Lenin wrote at length about controlling the press; his “truth” became “Izvestia”- the newspaper of the Soviet government, and Pravda (“news”) the newspaper of the Communist Party. Goebbels perfected The Big Lie; Vance Packard and Marshall McLuhan conflated the psychology+the philosophy+the message+the media. Karl Rove made political news management into an art form. Fox News is “Fair+Balanced”; so is MSNBC. Television is reality. My favorite writer on the subject is Jerry Della Femina …but my background is in the show-biz wonderland where Hollywood met MadMen and the money+martinis flowed like money+martinis. If the sex+drugs didn’t get you the coffee+doughnuts would.

Fasten your seat belts, it’s going to be a bumpy ride.

¡Onward/Adelante! - smf



PS: It an old saw, but it still cuts: By the numbers: HOW TO TELL IF YOUR SCHOOL DISTRICT IS INFECTED BY THE BROAD VIRUS [http://bit.ly/ByTheNos]

#39. Local newspaper fails to report on much of this.
#40. Local newspaper never mentions the words “Broad Foundation.”
#41.Broad and Gates Foundations give money to local public radio stations which in turn become strangely silent about the presence and influence of the Broad and Gates Foundation in your school district.

PS2:
In Friday’s Federal Register there is a notification from the US Dept. of Ed: APPLICATIONS FOR NEW AWARDS: CHARTER SCHOOLS PROGRAM: Grants to Non-State Educational Agency Eligible Applicants for Planning, Program Design, and Initial Implementation and for Dissemination [http://1.usa.gov/1LpOPKL] They’re from the government; they’re here to help!


Education Matters: L.A. TIMES ANNOUNCES WEEKLY EDUCATION NEWSLETTER …what a concept!
Austin Beutner: A RENEWED EMPHASIS ON EDUCATION AT THE TIMES
A letter from the publisher of the Los Angeles Times | http://lat.ms/1gUrnIg

18 Aug 2015

Dear Reader,

Today is the first day of school for hundreds of thousands of children throughout Los Angeles, and for students, teachers and parents, the occasion is cause for both excitement and trepidation.

Education, it has been said, is the soul of society, and few institutions embody our hopes and dreams as much as our public schools. They are the cornerstones of our communities and the foundation for our future, where children from all backgrounds are given the tools to shape their lives and their world.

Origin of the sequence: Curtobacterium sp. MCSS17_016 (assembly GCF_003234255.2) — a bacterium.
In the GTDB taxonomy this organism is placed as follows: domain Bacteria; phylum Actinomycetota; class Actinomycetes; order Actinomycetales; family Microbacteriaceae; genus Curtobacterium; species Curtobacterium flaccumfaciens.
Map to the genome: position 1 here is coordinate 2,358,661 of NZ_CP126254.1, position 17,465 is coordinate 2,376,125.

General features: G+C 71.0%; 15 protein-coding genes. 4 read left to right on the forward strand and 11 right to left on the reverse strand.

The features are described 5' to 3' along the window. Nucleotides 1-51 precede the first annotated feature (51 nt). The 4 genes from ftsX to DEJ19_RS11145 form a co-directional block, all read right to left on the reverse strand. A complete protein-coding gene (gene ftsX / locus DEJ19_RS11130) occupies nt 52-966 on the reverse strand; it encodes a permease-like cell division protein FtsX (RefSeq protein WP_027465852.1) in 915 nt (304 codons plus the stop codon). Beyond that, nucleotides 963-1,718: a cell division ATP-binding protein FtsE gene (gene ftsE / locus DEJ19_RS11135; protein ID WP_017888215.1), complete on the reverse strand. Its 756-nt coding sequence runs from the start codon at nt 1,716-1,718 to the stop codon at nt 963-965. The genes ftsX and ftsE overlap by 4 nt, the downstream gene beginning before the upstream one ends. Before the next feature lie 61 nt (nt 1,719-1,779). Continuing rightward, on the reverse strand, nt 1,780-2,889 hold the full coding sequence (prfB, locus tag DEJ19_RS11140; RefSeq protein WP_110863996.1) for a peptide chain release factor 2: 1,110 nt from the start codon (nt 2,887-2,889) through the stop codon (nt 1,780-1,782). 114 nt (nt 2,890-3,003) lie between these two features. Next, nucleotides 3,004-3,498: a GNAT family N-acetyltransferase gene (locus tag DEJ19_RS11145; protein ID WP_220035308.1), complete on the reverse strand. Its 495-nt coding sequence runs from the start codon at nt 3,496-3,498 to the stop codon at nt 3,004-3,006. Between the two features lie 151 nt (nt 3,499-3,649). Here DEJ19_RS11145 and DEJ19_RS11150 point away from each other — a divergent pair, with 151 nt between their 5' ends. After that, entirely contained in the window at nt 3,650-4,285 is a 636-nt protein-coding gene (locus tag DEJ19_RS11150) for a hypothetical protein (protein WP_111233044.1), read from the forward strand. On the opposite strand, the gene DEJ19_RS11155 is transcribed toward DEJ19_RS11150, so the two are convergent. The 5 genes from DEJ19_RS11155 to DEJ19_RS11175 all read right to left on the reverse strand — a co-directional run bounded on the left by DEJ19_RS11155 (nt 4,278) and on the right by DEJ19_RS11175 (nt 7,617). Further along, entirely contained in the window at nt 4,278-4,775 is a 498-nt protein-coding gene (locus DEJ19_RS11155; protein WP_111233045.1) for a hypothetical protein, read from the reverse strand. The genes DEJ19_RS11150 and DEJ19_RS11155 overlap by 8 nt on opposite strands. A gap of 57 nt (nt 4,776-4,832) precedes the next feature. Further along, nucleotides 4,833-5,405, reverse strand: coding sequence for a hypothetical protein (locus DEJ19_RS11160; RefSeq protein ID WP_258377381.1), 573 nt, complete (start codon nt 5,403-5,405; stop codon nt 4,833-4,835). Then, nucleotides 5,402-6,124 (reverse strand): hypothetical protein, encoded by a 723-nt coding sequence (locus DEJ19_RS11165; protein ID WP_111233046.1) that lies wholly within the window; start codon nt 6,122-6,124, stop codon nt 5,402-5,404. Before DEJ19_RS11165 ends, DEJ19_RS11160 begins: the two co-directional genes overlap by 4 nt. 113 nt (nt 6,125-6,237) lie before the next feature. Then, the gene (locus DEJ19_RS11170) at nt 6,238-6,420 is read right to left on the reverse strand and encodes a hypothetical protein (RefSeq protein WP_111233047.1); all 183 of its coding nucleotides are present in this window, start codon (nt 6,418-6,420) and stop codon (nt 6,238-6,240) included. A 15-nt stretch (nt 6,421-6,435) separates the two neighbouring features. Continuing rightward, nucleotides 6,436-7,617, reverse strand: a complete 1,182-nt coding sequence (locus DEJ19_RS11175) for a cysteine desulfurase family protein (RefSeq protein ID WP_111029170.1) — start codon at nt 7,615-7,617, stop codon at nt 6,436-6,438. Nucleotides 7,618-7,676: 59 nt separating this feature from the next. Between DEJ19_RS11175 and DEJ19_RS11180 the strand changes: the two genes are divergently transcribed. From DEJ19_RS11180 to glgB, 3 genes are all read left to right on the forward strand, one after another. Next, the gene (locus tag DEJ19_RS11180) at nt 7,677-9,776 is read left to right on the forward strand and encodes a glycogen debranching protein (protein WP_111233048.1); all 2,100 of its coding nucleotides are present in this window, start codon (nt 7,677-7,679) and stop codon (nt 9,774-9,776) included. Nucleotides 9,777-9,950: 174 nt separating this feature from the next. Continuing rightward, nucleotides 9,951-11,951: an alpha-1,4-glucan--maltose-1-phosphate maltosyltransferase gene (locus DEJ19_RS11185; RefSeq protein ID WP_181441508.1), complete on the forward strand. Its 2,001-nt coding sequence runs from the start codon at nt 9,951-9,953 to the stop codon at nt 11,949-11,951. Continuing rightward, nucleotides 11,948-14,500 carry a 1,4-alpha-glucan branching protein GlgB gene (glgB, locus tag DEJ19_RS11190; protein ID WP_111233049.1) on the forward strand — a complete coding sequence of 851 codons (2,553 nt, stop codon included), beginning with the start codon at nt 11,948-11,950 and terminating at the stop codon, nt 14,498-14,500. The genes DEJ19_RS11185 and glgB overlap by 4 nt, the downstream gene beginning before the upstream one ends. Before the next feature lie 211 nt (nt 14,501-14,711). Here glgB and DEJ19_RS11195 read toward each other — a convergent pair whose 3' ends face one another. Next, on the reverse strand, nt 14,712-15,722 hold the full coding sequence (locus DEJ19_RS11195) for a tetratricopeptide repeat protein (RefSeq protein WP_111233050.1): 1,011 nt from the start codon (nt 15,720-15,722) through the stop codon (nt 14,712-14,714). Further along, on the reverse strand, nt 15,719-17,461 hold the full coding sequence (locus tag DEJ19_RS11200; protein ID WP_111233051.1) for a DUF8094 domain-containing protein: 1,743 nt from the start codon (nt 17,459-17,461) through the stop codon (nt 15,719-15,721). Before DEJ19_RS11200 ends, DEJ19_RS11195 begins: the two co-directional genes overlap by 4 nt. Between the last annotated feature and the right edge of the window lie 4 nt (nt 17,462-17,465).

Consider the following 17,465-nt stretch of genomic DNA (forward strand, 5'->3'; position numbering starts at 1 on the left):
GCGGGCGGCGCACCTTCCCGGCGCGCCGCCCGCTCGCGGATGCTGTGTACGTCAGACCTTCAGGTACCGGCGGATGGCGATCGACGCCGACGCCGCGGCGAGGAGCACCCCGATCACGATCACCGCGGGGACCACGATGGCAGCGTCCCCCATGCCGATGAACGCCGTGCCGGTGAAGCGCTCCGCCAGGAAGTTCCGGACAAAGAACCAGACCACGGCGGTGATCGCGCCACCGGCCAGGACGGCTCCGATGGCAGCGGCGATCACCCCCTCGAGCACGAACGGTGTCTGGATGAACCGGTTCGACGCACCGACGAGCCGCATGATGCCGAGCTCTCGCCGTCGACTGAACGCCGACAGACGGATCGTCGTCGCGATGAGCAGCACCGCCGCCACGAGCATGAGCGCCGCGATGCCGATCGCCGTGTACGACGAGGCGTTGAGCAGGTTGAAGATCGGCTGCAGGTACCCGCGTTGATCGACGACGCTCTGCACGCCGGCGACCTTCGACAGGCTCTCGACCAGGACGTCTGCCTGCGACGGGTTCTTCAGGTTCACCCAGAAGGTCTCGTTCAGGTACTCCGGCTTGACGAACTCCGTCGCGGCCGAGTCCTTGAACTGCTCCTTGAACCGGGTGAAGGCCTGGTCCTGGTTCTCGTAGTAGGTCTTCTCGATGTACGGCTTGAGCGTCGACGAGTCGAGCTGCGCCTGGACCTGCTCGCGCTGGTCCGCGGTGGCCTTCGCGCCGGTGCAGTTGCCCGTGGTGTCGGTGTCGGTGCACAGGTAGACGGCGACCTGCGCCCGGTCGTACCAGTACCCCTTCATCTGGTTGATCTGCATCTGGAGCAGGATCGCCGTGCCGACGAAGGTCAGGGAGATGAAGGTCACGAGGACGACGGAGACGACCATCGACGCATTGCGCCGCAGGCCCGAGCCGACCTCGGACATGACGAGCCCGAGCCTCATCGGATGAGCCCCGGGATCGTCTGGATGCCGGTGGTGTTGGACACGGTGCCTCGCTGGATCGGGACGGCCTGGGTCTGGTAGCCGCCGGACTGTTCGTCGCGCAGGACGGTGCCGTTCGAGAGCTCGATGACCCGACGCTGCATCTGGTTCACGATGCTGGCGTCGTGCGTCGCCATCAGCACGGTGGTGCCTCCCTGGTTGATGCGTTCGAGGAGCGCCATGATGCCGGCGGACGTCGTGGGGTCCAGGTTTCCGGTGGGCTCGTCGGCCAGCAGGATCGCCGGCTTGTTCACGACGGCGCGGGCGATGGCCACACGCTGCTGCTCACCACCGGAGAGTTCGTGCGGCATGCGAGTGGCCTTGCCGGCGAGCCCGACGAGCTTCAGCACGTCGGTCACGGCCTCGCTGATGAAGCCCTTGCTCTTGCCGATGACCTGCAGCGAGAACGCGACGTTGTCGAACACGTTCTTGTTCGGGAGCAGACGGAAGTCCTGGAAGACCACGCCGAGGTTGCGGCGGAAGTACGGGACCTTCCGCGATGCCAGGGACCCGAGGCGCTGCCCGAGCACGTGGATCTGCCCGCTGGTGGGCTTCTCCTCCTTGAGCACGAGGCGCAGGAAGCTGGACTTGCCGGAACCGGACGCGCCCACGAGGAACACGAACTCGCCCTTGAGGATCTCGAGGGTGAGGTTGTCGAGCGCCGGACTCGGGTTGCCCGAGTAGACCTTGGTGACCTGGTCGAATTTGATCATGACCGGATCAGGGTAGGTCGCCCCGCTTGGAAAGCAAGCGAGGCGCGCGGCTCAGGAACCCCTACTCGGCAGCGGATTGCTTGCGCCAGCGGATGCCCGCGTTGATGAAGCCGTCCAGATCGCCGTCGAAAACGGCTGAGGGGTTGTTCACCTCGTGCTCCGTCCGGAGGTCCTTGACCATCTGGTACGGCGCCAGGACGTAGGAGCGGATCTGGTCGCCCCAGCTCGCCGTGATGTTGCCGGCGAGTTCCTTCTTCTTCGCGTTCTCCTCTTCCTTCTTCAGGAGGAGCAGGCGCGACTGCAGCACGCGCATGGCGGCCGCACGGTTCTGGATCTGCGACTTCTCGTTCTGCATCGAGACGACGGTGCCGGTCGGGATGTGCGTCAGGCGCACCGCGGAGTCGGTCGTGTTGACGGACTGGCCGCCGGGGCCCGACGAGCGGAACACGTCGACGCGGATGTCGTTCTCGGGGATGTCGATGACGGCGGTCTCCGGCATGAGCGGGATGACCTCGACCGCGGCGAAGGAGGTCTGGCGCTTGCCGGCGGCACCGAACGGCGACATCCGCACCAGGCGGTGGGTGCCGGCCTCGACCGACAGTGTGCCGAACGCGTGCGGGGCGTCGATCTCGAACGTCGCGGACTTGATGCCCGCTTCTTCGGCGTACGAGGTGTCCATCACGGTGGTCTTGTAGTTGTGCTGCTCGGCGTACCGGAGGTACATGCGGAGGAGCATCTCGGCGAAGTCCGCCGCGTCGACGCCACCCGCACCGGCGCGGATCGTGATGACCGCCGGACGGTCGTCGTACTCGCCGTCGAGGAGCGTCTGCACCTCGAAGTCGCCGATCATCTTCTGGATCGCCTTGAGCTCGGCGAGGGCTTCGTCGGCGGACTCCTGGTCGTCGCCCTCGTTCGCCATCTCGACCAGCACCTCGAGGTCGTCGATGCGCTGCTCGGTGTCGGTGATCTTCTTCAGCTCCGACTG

With the start of a new school year, the Los Angeles Times is rededicating itself to coverage of teaching and learning. Our goal is to provide an ongoing, wide-ranging report card on K-12 education in Los Angeles, California and the nation.

We are calling our initiative Education Matters, and I encourage you to join us as we explore the issues that matter most to you and your child. If you want to understand the latest debate on curriculum or testing, find out about the role of student health in learning, study how charter schools are changing public education or experience a classroom from the perspective of a teacher, then Education Matters will be an essential destination.
“The California Endowment, the Wasserman Foundation and the Baxter Family Foundation … are providing funds to support Education Matters. The California Community Foundation and United Way of Greater Los Angeles have also supported this effort with grants from the The Broad Foundation. These institutions, like The Times, are dedicated to independent journalism that engages and informs its readers.”

●● smf's 2¢: Wasserman… Baxter… UWofGLA… Broad…? This calls for a very interesting interpretation of “independent journalism”.

With an expanded team of reporters, we will take a fresh approach to our news and analysis starting with today’s stories about the unique challenges facing LAUSD and the last year-round school in Los Angeles. Our editorial pages feature a guest column by U.S. Education Secretary Arne Duncan on the need for more investment in math and science education. You will find our reports at latimes.com/schools in English and Spanish.

In the coming months, we will convene public forums to address topics such as educational education policy, saving for college and talking to your child’s teacher. We intend these conversations to be both thoughtful and practical.

The Times continues to draw more high school students to journalism with HS Insider, available at highschool.latimes.com. And as the school year begins, more college students will receive free access to The Times through our College Connection program, which brings them news and information relevant to their studies and their communities.